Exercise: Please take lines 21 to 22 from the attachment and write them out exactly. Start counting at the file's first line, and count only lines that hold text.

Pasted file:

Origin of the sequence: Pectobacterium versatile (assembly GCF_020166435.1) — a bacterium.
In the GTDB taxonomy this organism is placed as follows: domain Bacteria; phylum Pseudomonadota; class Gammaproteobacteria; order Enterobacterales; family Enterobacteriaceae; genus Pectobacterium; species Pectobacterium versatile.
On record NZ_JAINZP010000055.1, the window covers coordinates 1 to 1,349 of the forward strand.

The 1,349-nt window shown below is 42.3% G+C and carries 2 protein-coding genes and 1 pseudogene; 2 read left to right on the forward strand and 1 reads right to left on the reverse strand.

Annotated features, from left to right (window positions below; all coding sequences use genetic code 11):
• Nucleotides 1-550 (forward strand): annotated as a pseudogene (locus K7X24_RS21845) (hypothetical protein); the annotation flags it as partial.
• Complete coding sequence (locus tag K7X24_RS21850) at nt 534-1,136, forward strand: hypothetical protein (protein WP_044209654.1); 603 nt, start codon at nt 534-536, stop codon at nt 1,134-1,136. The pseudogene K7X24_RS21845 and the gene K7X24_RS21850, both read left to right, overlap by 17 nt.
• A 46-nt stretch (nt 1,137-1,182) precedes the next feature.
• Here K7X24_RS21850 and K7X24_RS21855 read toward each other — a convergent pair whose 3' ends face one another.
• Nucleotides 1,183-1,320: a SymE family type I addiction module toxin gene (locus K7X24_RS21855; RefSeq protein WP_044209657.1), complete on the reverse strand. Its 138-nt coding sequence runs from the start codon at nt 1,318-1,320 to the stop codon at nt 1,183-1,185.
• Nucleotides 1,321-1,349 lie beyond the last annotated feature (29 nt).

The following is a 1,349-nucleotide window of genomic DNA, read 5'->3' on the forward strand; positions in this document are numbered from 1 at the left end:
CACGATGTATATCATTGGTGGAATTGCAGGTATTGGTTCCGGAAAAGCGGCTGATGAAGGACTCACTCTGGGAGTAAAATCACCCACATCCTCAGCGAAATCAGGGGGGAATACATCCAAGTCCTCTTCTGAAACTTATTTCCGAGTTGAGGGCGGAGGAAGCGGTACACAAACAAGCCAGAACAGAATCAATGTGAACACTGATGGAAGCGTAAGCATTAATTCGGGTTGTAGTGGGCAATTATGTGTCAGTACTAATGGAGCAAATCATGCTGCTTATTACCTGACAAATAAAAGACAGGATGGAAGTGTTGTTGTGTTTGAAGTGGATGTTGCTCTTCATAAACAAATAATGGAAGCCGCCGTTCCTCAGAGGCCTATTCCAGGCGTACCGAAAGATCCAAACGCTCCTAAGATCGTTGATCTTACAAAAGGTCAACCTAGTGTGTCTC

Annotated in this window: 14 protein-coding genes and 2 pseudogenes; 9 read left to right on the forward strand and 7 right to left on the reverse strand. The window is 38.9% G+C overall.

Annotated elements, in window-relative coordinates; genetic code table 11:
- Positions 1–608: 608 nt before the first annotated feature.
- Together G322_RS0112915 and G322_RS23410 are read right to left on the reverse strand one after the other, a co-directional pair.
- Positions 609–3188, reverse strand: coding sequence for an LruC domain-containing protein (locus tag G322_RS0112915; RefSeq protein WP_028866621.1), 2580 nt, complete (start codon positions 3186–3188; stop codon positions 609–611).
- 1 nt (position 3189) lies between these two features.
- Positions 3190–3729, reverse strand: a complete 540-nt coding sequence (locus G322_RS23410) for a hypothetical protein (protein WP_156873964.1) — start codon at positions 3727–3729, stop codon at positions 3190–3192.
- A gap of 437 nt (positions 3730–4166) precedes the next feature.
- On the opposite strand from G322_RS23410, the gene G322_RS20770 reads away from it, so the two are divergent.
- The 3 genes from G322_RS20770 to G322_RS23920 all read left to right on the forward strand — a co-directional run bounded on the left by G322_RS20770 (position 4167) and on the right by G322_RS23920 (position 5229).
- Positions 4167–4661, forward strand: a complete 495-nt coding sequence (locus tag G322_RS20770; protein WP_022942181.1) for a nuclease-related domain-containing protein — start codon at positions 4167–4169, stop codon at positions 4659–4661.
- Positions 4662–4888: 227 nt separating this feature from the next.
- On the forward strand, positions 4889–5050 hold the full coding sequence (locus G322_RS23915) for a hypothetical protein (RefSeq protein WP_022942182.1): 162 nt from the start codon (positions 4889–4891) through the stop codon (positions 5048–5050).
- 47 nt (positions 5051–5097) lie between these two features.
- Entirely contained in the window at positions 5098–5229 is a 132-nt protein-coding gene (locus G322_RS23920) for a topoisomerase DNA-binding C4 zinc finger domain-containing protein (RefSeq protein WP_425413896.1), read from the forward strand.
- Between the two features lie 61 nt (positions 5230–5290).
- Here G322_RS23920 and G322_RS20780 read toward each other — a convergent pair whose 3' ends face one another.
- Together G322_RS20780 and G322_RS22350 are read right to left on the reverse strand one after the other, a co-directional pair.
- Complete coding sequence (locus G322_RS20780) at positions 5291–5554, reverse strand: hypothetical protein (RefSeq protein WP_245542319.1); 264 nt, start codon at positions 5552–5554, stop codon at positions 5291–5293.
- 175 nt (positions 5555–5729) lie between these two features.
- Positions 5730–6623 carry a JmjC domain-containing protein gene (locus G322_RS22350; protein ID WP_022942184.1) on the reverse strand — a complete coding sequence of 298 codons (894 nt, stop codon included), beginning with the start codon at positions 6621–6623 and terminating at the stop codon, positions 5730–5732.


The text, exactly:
- A gap of 437 nt (positions 3730–4166) precedes the next feature.
- On the opposite strand from G322_RS23410, the gene G322_RS20770 reads away from it, so the two are divergent.